The Big Tent Has Collapsed

The Big Tent Has Collapsed

Bishop Berlin is infamous for his speech on the floor of the 2019 General Conference where he referred to the Traditional Plan (the legislation adopted upholding accountability for a traditionalist understanding of marriage and ordination) as a “virus” that would infect the denomination. The logical extrapolation was that people who supported the traditional plan (i.e., theological conservatives) were also a virus. Moreover, the Southeastern Jurisdiction’s opening worship featured four giant dream catchers and liturgy that some felt had pagan overtones. The dream catchers were present for the entire meeting while, at times, there was no cross.

For months (years, really) bishops in The United Methodist Church, along with other progressive leaders, have pushed hard on two ideas:

  1. The United Methodist Church is a big tent.
  2. There is room for everyone, including theological conservatives, in The United Methodist Church.

From November 2-5, 2022, the five U.S. jurisdictions held their conferences and elected new bishops. The results are clear: the big tent has collapsed. The United Methodist Church now has the most liberal Council of Bishops in its history. Not one single traditionalist bishop was elected. Not one. Forget about these elections telegraphing the future of The United Methodist Church. They declare the denomination’s present state.

It should now be crystal clear that the two points above in reality are the following:

  1. The big tent has collapsed.
  2. It’s time for traditionalist churches to go…if they still can.

There’s Room for Everyone

If there’s truly room for everyone, wouldn’t you think delegates at jurisdictional conference would want to throw theological conservatives a proverbial bone and elect at least one traditionalist-leaning bishop? Yet they didn’t. Instead, here’s a sample of who they elected and the resolutions they adopted:

  1. The North Central Jurisdiction elected Kennetha Bigham-Tsai. Bishop Bigham-Tsai will begin leading the Iowa Conference on January 1. Before her election, she served as Chief Connectional Ministries Officer at the Connectional Table. During an interview with a delegation as she was campaigning, she said, “No, it is not important that we agree on who Christ is.” She went on to further cast doubt on where she stands on the incarnation of Jesus when she said during the same interview “God became flesh, but not particular flesh. There’s no particularity around that. God became incarnate in a culture, but not one culture.” To read the article about this, including a recording of the aforementioned interview, click here.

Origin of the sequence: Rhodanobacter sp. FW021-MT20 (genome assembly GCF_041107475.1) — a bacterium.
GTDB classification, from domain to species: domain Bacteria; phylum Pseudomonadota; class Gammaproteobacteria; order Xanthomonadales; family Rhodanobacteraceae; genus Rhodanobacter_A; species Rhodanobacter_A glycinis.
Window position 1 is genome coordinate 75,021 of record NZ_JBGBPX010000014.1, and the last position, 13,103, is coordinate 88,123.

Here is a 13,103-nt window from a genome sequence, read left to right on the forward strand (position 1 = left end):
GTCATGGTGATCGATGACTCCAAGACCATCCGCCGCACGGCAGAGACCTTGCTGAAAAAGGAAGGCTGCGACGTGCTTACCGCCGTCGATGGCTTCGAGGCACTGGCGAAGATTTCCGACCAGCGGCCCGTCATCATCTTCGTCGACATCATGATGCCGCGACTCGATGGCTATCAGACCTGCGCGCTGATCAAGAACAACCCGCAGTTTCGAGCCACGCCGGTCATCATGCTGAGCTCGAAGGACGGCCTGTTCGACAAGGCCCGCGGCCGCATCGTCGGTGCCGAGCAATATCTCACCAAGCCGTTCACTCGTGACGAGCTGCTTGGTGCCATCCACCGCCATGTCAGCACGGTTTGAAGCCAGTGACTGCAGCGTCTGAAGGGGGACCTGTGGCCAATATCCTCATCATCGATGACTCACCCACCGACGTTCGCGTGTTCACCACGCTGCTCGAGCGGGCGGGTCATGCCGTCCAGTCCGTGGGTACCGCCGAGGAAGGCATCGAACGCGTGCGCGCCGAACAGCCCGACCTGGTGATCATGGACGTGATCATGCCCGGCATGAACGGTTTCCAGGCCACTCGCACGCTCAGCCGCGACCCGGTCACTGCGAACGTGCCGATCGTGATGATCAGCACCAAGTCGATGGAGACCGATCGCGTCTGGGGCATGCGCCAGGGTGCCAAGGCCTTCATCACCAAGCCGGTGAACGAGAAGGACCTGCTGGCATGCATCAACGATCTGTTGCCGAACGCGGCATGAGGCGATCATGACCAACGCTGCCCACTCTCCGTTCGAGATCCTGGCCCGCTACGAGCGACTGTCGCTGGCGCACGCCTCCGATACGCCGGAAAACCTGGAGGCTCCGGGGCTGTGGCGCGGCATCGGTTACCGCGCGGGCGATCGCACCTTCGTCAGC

2. The Western Jurisdiction elected Dottie Escobedo-Frank. Bishop Escobedo-Frank will begin leading the Cal-Pac Conference on January 1. Before her election, she was senior pastor at Paradise Valley United Methodist Church Arizona. On her biography on Paradise Valley UMC’s websiteshe is described in the following way:

Dottie believes we are living in a time of epochal change, which requires the church find sacred ways to die in order to be reborn. She calls for heretics and edge-dwellers to lead the church forward. Now is the time, she says, to push these new leaders to the forefront of church restarts. (Emphasis added)

  1. The Western Jurisdiction elected Cedrick Bridgeforth. Bishop Bridgeforth will begin leading the Pacific Northwest, Oregon-Idaho, and Alaska Conferences on January 1. Before his election, he was the director of communications and innovation for the Cal-Pac Conference. Bishop Bridgeforth is a married, gay man. His husband is Christopher Hucks-Ortiz. The Western Jurisdiction now has two married, gay/lesbian bishops: Cedrick Bridgeforth and Karen Oliveto. You can read more about Bishop Bridgeforth in this article from the Western Jurisdiction.

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